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Candidates debate for Senate seat

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By The Staff

While the two candidates started the debate by stating their mutual friendship, clear differences emerged between the Democrat and Republican running for the vacated senate seat of Dan Kelly.

The hour-and-a-half debate was hosted by PLG-TV 13 and featured questions from a panel of area newspaper editors for Bardstown Democrat Jodie Haydon and Jimmy Higdon, R-Lebanon.

Haydon served in the state House of Representatives 1997-2004. Higdon is in his fourth term as House District 24 representative. Both were selected unanimously by their party’s executive committee to run for the Senate seat.

Whether to allow video lottery terminal (VLT) machines at racetracks in Kentucky served as the debate’s primary issue and displayed the two candidates approaches to governing.

A bill to allow racetracks to build VLTs backed by Gov. Steve Beshear passed the Kentucky house this year but now was voted down by the Republican-heavy Senate Appropriations and Revenue Committee.

Haydon strongly favored VLT machines at the track, saying the state needed to pursue all sources of revenue available. In particularly, he said the money from the machines could be used to fund education in Kentucky.

“That’s the only money we can get our hands on in the foreseeable future to help our students, our fellow citizens and our educators,” Haydon said.

Higdon voted against the governor’s VLT bill and said the bill was not a good deal for the people of Kentucky. He said he feared that by allowing VLTs at racetracks, they would eventually spread all over the state.

“Kentucky doesn’t have a revenue problem, it has a spending problem,” Higdon said.

These ideas, Haydon advocating for new sources of revenue and Higdon insisting the main fault lay with government spending, formed the core of the candidates ‘themes.

One of the more emotional highpoints of the debate came early with a question about the funding of post-secondary vocational schools in Kentucky.

Both candidates stressed the importance of such schools, but Higdon claimed the problem with funding such institutions is the way education is administered across three departments of state government. He promised that as senator, he would work to make sure that money gets distributed properly.

This prompted Haydon to attack his opponent as being unable to face up to the senate leadership and deliver on that promise.

“Jimmy, you can’t help us. All you will do is go up there and be a lapdog,” Haydon said.

Higdon remained calm after the remark, but defended his independence.

“I have stood up to the president of the senate, the governor and others in the general assembly. I answer to no one but my constituents,” Higdon said.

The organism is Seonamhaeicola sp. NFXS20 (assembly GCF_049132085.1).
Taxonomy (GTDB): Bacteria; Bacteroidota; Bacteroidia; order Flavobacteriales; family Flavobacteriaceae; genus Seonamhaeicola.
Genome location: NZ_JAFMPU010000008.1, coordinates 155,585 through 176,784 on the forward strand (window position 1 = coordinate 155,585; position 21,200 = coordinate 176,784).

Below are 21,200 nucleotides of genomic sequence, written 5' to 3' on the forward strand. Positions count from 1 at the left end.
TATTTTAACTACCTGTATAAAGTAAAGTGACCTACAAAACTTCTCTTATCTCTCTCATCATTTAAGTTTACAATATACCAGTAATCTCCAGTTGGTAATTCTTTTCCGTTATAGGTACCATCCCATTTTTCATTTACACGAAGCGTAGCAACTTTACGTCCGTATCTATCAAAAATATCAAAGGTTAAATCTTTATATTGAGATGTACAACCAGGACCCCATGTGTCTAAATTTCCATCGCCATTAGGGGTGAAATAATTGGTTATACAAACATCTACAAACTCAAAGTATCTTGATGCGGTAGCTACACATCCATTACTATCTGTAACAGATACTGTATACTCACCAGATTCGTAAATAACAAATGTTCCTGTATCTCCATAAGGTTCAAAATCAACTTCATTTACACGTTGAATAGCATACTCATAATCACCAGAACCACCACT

Both candidates criticized the Kentucky state government budget of containing wasteful spending and stressed the need to find savings. The debate panel asked each candidate what in particular they would to that effect, VLTs aside.

Haydon criticized the legislature for spending money on modernizing offices for congressmen and said the Kentucky tax code needed reform to collect revenue more effectively.

“The tax code was great in its time, but it doesn’t reflect our current marketplace,” Haydon said.

Higdon cautioned that it would be difficult to reform taxes without raising them. Instead, he insisted that he would like all branches of government to take a hard look at their finances for possible wasteful spending.

In particular, Hidgon pointed to the fact that departments are not allowed to carry over surplus budget allotments from year to year, forcing them to spend money frivolously.

However, despite these opinions, neither candidate expressed support for a plan proposed by the Kentucky Chamber of Commerce that would charge state employees a premium of $50 per month for health insurance.

Higdon added if elected, he would be a member of the majority, and therefore more able to act on any inefficiencies in government that are found.

Haydon, however, noted the state had already done a decent job of trimming the budget and warned more cuts could reduce Kentucky to a “third-world country.”

“We have to go for the revenue wherever it is … and it’s at the racetrack,” Haydon said, echoing his earlier remarks.

The candidates closed the evening by thanking their supporters and appealing directly to voters.

“I will stand for you,” Haydon said.

Higdon pointed out that his Democratic opponent will likely outspend him two-to-one and stressed his social values.

“I am pro-life and pro-family,” Higdon said.

For a complete video of the debate, visit PLG-TV 13’s Web site, www.plgtv.com.

The candidates will meet again for a second debate 7-8 p.m. Dec. 2 which will be broadcast on TV and streamed live from PLG-TV 13’s Web site.